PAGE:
Valley Medical Center has been named among the nation’s most wired hospitals, according to Health Care’s Most Wired 2013 survey released in the July issue of Hospitals & Health Networks, a publication of the American Hospital Association.
“Valley Medical Center views information technology as a strategic asset and key enabler supporting our delivery of high quality health care, and it’s truly an honor to be recognized nationally for our efforts,” said Rand Strobel, vice president and chief information officer at UW Medicine/Valley Medical Center. “Being included on this list affirms the hard work of our team and demonstrates Valley’s commitment as a technology leader in the health care industry. Achieving this state of technology readiness and how it impacts our ability to provide high-quality care for the people we serve is something we’re extremely proud of.”
This year marks the 15th anniversary of Health Care’s Most Wired survey. In that time, hospitals and health care systems have made great strides in establishing the basic building blocks for creating robust clinical information systems aimed at improving patient care. This includes adopting technologies to improve patient documentation, advance clinical decision support and evidence-based protocols, reduce the likelihood of medication errors, and rapidly restore access to data in the case of a disaster or outage.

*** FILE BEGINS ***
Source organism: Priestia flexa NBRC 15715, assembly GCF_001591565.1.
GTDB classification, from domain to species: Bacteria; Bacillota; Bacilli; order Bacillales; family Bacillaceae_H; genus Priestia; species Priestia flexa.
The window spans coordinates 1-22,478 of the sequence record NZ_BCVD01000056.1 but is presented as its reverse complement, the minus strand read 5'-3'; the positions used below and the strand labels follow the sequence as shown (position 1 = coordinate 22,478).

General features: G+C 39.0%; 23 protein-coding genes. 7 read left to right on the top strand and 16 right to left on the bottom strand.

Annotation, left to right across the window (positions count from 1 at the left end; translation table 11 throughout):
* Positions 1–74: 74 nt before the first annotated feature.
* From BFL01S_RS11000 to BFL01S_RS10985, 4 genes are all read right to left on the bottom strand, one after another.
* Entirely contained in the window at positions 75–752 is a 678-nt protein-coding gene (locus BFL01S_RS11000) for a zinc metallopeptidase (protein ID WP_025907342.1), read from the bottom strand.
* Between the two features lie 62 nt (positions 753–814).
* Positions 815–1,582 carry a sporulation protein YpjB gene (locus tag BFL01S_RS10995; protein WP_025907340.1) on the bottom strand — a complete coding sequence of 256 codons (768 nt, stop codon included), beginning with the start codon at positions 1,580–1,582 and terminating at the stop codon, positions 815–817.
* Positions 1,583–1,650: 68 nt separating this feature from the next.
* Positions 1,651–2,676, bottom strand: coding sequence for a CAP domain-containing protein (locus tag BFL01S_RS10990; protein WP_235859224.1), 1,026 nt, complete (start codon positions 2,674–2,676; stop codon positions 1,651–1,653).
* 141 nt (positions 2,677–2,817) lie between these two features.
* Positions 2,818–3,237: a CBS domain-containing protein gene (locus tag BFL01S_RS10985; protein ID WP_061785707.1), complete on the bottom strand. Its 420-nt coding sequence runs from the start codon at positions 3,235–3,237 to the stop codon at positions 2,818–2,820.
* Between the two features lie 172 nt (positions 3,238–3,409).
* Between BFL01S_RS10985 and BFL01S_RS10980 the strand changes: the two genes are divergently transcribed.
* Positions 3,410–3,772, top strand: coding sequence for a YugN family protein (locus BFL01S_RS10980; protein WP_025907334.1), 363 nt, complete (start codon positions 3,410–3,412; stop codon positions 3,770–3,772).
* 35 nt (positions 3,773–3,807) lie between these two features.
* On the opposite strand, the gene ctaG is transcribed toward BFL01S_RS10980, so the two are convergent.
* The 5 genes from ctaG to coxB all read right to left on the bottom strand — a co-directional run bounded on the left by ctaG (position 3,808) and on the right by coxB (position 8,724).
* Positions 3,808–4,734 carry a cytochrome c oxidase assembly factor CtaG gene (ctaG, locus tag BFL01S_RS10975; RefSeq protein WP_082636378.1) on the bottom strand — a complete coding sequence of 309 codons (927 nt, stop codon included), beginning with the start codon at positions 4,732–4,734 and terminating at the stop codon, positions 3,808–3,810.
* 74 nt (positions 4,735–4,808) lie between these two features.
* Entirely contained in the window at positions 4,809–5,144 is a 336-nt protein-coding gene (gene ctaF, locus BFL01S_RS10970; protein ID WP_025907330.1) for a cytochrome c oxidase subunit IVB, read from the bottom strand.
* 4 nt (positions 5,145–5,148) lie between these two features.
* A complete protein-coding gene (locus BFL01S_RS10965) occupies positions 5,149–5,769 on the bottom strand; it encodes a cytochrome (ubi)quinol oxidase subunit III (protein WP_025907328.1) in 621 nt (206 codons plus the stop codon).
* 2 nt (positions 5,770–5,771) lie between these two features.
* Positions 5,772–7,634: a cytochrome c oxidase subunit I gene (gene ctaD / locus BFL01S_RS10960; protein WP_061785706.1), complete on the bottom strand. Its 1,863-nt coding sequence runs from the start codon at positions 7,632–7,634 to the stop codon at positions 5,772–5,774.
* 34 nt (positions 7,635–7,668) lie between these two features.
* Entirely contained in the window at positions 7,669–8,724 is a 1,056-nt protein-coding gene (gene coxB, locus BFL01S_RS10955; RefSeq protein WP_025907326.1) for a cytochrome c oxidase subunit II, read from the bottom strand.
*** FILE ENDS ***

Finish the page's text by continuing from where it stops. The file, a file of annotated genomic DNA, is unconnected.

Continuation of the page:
“The concept of health information exchange is absolutely correct. We need to do it and do it in a robust, refined way,” said Russell P. Branzell, president and CEO of the College of Healthcare Information Management Executives. “The answer here is standards, standards, standards. We need to standardize the entire process, which we’ve done in almost every other business sector.”
The 2013 Most Wired Survey also covered some new areas such as big data analytics and patient generated data. An emerging practice, big data analytics looks at large amounts of data to uncover patterns and correlations.
“Meaningful use has been a top priority for CIOs and hospital executives, but understanding all of the data will be critical as new relationships continue to evolve,” says Rose Higgins, vice president, strategic solutions, RelayHealth, McKesson’s connectivity business unit. “Data analytics will be essential to helping hospitals balance quality of care and cost requirements in a new environment of risk-based reimbursement and evidence-based medicine.”